Bismarck soon will be getting an emergency medical simulation truck to help train critical care hospitals and emergency medical services units, especially in rural areas.
The University of North Dakota, in partnership with the six major hospitals in the state - including St. Alexius Medical Center and Sanford Health in Bismarck - has set up Simulation in Motion-North Dakota, or SIM-ND, to improve training across the state.
SIM-ND is coordinated through UND. There are simulation trucks in Fargo, Grand Forks, Bismarck and Minot and each city has its own team of trainers, including emergency room nurses, paramedics and doctors.
In Bismarck, both Sanford and St. Alexius have teams, although they operate together under the SIM-ND umbrella.
All four trucks were on display Wednesday at the North Dakota Healthcare Emergency Preparedness Conference at the Ramkota Hotel in Bismarck.
The trucks have both a simulated emergency room and a simulated ambulance area. Groups are given an emergency scenario and have 15 minutes to respond. Then they talk about the scenario and do it once more.
A control room in the middle of the truck adjusts vital signs for mannequins based on what the group is doing.
"It's a safe situation to practice these scenarios and (the patients) never die," said Barb Warren-Bloms, the SIM-ND coordinator for St. Alexius.
Many of the scenarios were created to be uncommon, especially in more rural areas - like a multiple casualty event or a major burn injury.
Funding for the program comes from a Leona M. and Harry B. Helmsley Charitable Trust grant. The program hopes to be funded by the state after the grant is up in three years.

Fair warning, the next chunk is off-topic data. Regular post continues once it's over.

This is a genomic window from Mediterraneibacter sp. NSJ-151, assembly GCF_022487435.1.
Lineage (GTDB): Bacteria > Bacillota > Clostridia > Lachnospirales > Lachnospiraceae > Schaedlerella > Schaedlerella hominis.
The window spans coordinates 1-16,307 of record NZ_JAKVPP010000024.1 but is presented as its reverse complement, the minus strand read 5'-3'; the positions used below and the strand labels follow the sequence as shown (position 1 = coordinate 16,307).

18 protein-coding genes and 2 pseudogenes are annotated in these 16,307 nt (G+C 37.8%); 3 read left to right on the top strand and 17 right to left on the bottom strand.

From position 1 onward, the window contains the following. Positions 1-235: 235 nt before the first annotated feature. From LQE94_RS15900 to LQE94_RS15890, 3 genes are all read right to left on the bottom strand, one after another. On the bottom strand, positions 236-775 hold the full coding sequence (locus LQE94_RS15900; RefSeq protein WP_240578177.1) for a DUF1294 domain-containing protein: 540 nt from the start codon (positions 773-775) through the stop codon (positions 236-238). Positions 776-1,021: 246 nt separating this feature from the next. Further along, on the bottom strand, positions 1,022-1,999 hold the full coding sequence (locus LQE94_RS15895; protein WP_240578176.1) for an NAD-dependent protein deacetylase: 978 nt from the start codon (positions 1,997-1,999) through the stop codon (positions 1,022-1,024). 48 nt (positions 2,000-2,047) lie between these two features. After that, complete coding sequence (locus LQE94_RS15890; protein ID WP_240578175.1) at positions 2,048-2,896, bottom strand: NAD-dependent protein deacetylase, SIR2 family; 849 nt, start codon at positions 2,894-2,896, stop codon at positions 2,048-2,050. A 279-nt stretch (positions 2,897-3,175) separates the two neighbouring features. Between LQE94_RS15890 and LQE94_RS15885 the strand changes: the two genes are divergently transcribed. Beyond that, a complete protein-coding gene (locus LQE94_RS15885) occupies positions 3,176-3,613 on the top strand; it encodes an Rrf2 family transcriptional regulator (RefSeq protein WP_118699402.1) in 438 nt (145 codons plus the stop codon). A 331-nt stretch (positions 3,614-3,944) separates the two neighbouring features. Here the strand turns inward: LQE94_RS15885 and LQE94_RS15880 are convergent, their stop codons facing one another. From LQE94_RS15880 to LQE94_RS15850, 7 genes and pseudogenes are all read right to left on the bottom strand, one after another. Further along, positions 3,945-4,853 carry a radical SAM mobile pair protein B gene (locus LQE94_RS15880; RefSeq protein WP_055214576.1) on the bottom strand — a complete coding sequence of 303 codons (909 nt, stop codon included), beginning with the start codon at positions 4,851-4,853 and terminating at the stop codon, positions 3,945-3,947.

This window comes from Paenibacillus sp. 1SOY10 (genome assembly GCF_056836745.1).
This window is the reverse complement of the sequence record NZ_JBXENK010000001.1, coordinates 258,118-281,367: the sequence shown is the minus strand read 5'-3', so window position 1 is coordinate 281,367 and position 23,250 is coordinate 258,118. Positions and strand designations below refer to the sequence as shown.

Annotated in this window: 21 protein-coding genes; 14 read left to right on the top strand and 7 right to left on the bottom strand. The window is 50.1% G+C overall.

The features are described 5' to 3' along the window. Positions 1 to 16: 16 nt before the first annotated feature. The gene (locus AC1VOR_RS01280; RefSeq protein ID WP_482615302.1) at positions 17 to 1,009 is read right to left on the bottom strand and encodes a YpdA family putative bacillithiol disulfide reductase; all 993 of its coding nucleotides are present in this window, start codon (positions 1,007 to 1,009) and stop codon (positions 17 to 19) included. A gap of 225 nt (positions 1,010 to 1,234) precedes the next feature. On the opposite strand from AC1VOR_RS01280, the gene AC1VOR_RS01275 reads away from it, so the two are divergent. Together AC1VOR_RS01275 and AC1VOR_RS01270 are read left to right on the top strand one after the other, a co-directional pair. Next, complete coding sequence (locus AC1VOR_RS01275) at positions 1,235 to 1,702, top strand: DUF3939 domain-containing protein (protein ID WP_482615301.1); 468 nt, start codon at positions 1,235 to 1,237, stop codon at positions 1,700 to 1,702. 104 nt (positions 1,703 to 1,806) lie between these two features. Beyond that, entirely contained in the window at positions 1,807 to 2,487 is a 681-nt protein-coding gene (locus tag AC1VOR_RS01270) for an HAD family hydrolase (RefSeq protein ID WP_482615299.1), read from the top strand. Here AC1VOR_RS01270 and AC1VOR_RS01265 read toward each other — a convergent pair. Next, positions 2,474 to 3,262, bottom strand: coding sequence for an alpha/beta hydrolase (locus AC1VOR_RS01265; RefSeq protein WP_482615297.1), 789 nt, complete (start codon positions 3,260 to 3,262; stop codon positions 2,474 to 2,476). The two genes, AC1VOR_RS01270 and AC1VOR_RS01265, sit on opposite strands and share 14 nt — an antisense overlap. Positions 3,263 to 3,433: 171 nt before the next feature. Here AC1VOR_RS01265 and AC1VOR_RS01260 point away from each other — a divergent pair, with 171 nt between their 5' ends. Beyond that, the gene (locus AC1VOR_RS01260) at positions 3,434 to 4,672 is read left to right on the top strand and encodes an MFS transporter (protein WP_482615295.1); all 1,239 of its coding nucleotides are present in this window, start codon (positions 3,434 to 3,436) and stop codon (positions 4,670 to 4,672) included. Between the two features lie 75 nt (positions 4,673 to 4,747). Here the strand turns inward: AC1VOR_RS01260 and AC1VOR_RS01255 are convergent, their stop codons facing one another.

If all four trucks work about three days a week, the teams would be able to get training to all critical care hospitals and EMS units in the state once a year, according to Dr. John Allen, the SIM-ND medical director.
Allen said people in emergency medicine are excited about the opportunities the program provides. The Minot truck, he said, already has a large number of training sessions set up.
The Bismarck truck has yet to book training, but Warren-Bloms said that will likely change soon.
"As facilities learn about this, we'll get busier and busier," she said.
Deb Grabow, the SIM-ND coordinator for Sanford in Bismarck, said she hopes it will bring more awareness and training across the state.
"This (program) is great," she said. "It's all we've ever wanted to do as nurses and then some."
With the simulation trucks, she said, rural hospitals and EMS units can now be prepared for scenarios they don't often encounter.
"It's the future of education, especially in rural health care," Grabow said.
Really, it's all about safer, more efficient patient care, Allen said.
"The goal is to improve patient safety in North Dakota and deliver absolutely the best care we can," he said.